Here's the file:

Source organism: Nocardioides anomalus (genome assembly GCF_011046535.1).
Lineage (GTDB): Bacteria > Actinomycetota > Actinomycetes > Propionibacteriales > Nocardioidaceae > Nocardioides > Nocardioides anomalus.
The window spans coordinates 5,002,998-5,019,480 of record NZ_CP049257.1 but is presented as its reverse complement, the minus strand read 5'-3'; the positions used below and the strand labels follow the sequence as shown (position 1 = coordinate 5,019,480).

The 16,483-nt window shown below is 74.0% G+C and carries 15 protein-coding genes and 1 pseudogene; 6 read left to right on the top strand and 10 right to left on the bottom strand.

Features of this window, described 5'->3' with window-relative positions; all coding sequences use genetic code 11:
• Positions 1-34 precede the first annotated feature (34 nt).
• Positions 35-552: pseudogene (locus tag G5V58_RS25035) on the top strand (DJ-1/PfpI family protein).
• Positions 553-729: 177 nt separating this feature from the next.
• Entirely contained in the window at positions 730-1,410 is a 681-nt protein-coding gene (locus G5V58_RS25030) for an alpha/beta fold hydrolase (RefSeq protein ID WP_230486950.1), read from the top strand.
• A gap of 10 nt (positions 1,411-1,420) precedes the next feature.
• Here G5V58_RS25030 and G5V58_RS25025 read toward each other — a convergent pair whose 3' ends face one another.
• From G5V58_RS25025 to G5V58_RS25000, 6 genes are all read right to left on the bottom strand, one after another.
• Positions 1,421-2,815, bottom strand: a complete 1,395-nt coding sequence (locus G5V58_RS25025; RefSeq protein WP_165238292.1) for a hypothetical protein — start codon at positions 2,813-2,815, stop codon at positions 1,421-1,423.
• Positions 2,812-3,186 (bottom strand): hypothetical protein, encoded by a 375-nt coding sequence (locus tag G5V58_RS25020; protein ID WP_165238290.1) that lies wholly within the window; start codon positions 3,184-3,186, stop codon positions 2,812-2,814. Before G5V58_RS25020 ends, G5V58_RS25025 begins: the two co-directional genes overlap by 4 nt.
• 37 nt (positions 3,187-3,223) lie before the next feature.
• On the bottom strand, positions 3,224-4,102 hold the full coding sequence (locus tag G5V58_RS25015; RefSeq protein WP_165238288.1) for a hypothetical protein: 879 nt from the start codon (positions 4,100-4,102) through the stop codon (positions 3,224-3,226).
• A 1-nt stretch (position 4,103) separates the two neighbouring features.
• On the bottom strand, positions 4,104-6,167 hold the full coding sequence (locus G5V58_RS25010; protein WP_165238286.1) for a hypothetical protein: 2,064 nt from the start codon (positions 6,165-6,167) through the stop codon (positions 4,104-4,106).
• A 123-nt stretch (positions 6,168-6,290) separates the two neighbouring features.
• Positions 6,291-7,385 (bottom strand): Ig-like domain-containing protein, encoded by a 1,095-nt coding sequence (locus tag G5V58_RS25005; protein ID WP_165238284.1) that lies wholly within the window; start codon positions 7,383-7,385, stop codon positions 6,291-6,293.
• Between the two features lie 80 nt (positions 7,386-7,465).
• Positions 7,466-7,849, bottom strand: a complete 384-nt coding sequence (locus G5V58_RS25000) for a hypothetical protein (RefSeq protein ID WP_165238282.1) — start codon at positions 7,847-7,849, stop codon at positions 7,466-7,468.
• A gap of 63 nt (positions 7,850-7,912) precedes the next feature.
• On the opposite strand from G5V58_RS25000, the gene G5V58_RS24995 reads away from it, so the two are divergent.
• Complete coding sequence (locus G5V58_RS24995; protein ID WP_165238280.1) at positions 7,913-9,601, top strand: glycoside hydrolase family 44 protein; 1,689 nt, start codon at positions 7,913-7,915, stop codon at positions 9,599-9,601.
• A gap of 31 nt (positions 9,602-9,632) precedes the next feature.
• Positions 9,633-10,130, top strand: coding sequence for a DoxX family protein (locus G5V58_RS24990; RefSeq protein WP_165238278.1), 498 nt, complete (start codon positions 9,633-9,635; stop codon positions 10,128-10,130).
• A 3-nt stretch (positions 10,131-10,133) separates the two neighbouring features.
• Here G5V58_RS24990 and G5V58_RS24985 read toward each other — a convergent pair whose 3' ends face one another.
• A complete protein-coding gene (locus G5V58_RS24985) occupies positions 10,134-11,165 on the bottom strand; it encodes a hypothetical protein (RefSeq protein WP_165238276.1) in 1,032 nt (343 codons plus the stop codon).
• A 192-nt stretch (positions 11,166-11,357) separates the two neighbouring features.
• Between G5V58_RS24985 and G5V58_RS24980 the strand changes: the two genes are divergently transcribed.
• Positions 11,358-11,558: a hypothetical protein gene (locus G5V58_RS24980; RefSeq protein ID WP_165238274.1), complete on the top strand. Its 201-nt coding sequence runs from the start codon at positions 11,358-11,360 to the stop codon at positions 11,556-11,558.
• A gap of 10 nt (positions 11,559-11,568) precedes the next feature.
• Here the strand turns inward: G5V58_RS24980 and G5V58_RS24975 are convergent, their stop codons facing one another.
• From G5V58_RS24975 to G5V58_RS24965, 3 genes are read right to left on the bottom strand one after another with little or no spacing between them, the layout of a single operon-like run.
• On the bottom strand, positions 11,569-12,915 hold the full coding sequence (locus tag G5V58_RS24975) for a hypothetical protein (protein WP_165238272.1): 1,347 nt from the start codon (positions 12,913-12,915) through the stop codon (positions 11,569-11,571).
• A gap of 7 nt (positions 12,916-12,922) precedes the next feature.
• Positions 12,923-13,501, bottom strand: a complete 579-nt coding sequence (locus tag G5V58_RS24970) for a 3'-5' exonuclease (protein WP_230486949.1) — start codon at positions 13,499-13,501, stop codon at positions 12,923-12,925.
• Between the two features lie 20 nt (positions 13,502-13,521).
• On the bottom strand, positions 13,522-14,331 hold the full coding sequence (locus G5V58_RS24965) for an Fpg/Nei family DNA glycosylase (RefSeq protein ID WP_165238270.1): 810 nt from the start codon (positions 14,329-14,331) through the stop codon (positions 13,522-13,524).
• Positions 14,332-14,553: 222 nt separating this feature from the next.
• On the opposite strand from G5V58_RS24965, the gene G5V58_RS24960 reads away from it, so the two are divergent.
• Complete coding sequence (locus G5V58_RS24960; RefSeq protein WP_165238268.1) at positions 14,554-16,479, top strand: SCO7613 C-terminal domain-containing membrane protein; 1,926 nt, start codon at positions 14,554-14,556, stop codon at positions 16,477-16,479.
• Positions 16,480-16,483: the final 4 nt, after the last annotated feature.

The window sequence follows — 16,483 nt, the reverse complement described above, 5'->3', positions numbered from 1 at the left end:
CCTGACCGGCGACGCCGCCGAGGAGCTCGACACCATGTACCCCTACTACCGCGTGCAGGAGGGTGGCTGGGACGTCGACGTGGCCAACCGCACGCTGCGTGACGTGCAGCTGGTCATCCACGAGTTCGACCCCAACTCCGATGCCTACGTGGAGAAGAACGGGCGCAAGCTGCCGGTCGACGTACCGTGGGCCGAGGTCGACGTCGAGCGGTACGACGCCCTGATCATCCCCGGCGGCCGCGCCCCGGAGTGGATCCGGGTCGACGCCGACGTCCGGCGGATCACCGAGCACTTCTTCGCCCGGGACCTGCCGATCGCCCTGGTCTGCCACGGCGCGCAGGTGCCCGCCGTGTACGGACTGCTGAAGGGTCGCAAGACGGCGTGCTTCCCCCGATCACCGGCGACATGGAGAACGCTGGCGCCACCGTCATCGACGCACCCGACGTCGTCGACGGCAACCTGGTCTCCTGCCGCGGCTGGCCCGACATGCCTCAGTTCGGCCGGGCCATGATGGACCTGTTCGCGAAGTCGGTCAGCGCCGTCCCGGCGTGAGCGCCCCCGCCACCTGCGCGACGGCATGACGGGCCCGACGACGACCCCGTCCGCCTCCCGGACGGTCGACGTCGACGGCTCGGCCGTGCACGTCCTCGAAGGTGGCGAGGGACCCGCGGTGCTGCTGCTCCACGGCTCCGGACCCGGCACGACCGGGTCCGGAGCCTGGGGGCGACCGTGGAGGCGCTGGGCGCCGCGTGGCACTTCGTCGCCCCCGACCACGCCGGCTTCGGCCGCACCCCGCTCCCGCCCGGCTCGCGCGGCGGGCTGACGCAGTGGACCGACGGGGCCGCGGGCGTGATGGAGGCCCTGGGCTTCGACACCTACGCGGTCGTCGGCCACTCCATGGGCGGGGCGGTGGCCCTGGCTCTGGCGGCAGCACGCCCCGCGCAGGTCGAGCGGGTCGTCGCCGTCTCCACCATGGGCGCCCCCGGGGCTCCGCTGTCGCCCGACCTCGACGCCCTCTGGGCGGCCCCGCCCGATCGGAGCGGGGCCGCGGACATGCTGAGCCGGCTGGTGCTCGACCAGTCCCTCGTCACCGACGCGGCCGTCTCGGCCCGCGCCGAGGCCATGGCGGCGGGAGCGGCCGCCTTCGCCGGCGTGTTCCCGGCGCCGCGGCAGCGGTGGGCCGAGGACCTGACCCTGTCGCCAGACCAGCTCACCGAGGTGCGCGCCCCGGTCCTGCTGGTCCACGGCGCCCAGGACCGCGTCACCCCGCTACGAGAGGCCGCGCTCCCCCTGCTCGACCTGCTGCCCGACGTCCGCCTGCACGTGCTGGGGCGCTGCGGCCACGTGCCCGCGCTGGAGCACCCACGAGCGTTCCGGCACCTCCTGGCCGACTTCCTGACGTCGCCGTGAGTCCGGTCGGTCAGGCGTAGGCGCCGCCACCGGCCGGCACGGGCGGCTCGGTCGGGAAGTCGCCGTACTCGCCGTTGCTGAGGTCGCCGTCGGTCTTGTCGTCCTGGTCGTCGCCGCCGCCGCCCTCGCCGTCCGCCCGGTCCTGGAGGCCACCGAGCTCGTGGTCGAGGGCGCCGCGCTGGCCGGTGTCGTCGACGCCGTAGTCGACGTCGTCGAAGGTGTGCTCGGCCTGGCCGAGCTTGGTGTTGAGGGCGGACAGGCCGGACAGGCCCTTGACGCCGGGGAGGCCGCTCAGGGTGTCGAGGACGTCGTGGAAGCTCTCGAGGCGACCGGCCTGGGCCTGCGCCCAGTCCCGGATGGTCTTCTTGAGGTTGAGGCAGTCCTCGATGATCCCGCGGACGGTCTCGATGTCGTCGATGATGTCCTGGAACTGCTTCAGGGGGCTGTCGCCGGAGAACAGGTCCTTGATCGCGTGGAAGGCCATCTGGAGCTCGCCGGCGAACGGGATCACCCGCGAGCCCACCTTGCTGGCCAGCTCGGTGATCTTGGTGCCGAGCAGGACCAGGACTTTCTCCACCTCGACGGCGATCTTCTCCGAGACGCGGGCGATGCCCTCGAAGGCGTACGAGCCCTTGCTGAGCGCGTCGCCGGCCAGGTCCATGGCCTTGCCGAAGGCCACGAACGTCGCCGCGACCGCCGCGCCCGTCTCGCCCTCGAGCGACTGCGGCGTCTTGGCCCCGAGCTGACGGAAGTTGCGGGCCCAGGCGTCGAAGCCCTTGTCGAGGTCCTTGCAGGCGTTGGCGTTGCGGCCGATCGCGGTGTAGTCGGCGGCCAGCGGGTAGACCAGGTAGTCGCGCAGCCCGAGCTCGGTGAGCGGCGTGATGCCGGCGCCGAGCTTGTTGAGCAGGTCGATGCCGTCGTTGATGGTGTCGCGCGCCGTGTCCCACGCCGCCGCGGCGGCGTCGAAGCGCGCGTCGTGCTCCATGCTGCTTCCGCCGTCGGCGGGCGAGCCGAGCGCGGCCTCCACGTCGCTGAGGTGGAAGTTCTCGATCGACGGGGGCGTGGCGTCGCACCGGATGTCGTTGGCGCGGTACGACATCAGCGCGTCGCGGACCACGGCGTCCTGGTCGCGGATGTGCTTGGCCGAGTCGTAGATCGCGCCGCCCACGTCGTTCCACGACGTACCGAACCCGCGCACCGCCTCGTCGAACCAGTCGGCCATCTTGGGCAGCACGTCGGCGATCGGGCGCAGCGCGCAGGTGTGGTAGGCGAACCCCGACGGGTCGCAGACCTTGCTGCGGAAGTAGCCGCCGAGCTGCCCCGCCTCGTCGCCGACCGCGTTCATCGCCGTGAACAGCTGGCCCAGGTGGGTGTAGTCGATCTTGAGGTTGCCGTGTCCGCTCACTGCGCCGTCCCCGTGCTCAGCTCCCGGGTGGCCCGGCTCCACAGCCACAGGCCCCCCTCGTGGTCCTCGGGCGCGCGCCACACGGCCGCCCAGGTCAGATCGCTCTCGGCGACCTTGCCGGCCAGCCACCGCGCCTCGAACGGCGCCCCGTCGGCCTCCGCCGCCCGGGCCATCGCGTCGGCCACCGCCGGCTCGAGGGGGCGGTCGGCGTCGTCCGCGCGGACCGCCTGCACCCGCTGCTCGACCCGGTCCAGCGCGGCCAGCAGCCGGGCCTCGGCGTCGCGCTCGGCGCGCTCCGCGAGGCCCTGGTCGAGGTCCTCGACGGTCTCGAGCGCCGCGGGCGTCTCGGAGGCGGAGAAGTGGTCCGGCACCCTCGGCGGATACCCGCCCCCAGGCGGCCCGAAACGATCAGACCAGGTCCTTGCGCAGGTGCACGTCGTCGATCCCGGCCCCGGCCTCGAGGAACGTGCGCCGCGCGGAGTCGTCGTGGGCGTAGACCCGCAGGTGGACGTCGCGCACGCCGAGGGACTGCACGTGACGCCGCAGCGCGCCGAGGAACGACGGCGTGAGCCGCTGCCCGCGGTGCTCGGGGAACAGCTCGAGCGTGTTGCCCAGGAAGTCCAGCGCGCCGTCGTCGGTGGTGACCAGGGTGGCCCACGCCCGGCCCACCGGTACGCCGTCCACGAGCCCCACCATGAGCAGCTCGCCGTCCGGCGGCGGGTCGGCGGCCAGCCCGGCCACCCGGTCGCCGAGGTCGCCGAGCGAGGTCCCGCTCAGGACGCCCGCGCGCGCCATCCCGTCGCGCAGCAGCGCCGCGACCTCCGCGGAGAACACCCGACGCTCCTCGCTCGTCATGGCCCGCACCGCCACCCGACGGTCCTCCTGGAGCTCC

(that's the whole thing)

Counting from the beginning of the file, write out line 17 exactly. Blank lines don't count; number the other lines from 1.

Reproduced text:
• A 1-nt stretch (position 4,103) separates the two neighbouring features.